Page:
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If it’s under water, Midco Diving & Marine Services Inc. wants to look at it

By Jess Campbell

When you’re facing unknown territory or a significant challenge – in life, in your career or in your industry – there’s usually a right way and a wrong way to approach it. Robert Greenspan, owner and president of Midco Diving & Marine Services Incorporated in Rapid City, S.D., has made it his mission to service his clients and build his business the right way – and it appears to be working for him.

Necessities of work

Native to California, Greenspan began scuba diving as a teen and had an epiphany in his early 20s.

“I had a career in retail management and I decided there was no way I could be doing that when I was 50,” he said. “I took an opportunity to go to commercial diving trade school in New Jersey, at the Divers Academy of the Eastern Seaboard, in 1993.”

Greenspan moved back to his home state and, after struggling to find work, finally landed a job with The Port of Oakland where, between the international airport and the cargo container ships, there are more than 12 miles of waterfront to maintain. After several years, he got a job in Montana “doing mostly drinking water tank work. We’d go on the road for two months at a time and then come back and have two weeks off. For a single young guy, it was pretty all right.”

Around Christmas in 2000, Greenspan was on vacation in Rapid City and met his now-wife, Heather. Once they began dating, he knew he didn’t want to be away for months at a time, so he took a sales and project management job in South Carolina. Soon after, Midco was born, although not without difficulty.

“In 2003, we moved back to Rapid City where my wife had family and started the business more out of needing a job than anything else,” said Greenspan. “The plan hadn’t been to stay in Rapid City. We had a new baby by then and were living with the grandparents, and had, essentially, nothing. The job I thought I was going to have didn’t work out. So, I started putting the company together.”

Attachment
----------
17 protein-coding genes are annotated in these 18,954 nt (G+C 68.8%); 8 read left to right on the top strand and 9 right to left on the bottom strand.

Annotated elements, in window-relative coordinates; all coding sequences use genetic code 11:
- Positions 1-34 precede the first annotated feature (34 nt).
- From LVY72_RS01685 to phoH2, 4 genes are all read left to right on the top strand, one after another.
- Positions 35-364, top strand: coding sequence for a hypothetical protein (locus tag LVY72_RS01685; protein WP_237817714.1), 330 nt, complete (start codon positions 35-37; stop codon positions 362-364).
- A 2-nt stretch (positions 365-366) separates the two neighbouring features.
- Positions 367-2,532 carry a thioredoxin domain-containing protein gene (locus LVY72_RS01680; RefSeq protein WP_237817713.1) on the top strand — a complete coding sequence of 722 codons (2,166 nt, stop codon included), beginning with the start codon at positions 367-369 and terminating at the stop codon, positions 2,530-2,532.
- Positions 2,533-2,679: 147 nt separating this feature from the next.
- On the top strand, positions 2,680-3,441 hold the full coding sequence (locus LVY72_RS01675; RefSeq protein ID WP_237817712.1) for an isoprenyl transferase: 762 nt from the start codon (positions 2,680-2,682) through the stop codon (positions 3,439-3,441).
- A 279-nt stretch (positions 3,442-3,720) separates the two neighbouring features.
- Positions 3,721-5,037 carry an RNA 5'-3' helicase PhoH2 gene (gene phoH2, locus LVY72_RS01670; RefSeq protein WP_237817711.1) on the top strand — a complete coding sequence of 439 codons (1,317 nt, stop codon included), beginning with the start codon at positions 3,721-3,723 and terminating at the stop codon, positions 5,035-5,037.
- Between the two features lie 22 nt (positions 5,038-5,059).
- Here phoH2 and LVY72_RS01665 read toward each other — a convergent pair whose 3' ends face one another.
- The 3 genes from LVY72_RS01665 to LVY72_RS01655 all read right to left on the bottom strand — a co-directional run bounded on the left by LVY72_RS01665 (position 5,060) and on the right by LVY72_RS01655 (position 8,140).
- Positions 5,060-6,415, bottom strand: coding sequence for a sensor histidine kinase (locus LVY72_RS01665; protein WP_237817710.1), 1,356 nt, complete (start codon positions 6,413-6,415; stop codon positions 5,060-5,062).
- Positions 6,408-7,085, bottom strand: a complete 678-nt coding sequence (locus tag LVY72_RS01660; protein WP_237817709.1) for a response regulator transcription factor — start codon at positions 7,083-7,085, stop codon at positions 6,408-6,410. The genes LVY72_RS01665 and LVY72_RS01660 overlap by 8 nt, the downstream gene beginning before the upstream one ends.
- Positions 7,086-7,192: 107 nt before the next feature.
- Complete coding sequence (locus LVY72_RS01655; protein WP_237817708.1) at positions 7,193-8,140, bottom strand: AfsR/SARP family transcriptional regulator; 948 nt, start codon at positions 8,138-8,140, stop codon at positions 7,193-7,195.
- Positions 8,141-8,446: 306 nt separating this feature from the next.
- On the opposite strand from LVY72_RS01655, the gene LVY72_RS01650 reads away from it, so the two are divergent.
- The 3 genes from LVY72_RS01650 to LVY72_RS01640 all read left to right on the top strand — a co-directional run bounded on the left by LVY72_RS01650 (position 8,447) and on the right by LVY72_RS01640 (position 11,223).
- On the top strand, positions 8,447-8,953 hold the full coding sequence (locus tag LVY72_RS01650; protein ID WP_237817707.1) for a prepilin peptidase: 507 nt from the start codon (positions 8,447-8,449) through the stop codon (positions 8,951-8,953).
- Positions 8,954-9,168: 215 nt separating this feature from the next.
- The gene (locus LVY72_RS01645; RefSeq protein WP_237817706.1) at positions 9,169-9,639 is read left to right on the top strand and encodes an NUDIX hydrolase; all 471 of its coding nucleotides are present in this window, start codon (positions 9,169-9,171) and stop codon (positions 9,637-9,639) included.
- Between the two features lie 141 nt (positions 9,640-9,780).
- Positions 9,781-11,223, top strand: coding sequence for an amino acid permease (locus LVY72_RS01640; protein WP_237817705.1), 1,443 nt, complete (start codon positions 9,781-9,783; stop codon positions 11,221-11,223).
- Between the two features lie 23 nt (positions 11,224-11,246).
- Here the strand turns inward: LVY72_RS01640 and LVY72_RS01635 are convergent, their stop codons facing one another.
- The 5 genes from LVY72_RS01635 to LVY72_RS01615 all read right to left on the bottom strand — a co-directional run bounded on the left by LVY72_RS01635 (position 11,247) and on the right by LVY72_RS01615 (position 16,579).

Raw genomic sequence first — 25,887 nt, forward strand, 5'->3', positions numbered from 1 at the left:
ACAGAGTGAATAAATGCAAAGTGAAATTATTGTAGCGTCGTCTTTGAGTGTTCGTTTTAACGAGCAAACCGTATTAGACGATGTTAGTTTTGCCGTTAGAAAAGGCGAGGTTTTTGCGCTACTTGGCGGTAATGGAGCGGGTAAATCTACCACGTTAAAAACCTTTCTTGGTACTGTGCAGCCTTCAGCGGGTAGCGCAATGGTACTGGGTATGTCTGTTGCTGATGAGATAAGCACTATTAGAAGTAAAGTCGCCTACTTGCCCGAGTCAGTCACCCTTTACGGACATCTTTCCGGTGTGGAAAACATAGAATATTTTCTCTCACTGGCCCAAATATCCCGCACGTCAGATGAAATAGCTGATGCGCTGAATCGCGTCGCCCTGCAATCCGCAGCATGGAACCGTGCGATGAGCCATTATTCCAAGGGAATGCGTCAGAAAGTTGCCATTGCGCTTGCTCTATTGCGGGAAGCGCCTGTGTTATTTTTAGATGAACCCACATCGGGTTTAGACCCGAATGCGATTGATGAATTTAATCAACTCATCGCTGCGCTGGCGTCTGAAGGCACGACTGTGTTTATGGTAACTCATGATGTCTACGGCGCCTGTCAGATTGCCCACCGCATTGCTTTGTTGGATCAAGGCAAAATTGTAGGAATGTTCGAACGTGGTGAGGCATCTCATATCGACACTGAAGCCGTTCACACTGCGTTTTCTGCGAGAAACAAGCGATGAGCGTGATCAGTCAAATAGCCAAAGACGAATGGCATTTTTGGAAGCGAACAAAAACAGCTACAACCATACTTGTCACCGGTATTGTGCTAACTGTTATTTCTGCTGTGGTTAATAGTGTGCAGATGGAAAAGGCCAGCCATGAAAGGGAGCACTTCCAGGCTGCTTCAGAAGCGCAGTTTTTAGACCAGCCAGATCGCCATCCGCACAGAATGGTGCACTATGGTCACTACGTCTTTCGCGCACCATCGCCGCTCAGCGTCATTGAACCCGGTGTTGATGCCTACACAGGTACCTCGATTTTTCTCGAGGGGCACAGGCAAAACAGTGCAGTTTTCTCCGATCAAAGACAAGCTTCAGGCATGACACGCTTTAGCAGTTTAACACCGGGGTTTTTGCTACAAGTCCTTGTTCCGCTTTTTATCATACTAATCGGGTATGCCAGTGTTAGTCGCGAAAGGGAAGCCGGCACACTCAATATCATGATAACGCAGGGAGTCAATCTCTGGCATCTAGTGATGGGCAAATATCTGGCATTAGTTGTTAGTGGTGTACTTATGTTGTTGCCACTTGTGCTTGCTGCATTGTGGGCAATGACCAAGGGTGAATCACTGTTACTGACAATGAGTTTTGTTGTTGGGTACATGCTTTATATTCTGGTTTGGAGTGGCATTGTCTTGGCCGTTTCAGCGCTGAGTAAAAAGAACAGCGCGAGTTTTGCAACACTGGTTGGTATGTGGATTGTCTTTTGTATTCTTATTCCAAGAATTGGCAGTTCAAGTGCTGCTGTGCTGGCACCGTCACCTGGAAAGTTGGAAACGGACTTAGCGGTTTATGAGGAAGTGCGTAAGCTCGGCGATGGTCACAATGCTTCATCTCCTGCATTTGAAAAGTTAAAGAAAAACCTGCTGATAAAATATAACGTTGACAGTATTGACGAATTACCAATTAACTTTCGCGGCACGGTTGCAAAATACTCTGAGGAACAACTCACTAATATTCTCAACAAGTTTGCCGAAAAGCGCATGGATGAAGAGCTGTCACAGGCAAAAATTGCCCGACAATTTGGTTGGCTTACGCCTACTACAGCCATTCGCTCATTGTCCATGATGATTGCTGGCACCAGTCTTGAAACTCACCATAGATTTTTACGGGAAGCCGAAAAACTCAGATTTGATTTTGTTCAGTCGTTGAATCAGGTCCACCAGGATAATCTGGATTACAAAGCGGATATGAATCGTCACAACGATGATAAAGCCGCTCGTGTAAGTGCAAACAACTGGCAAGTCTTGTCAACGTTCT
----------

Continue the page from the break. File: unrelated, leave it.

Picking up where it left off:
Working at night, on weekends and in any other spare moment to build his business, Greenspan also worked four days a week as a milk delivery man.

“I’d go to work at midnight, do my route until noon the next day then I’d come home and work on Midco, trying to get work.” Even though it was tough, Greenspan knew he was in the right business. “I went with this business because I enjoy the type of work that we do. It was the one business I could get into that I knew something about. I’d been in the industry for the previous 10 years, so it was natural for me to go that way.”

Greenspan’s endless hours of hard work began to pay off and he was finally able to bring someone on to help build the business.

“I got to the point where I hired Roger King, who was with me for nine years, as vice president of sales and marketing,” said Greenspan. “He’d been in the industry almost as long as I had been. He started doing sales for me. About three or four months after he started doing that, I had enough work banked up where I could quit the dairy.”

“We did a job in Colorado where we dove through the ice. There was concrete cast-in-place piling that was buckling due to the movement of the ice in the pond. It was logistically a tough project for us because it was the middle of winter.”
– Robert Greenspan, Midco Diving & Marine Services Inc.

A team underwater

These days, Midco is the go-to commercial diving company for almost everyone and almost anything.

“I always say, if it’s under water, we’ll take a look at it,” said Greenspan. “We do a very broad spectrum of work.”

The team at Midco are certified in areas such as underwater inspection, repair projects, marine construction and more.

“In the last few weeks, we’ve recovered a car in a lake,” said Greenspan. “We’ve done water tower work maintenance. We were tracking a natural gas pipeline across the Missouri River for a new bridge that’s going in.”

When he says they’ll look at anything, he means it.

“We dive in wastewater for sewage treatment plant work. There’s a lot of extra equipment; the diver can’t see anything, the smell can get pretty bad and, of course, there are sanitary issues. We charge a bit more for those jobs because, well, there’s definitely a ‘gross factor.’”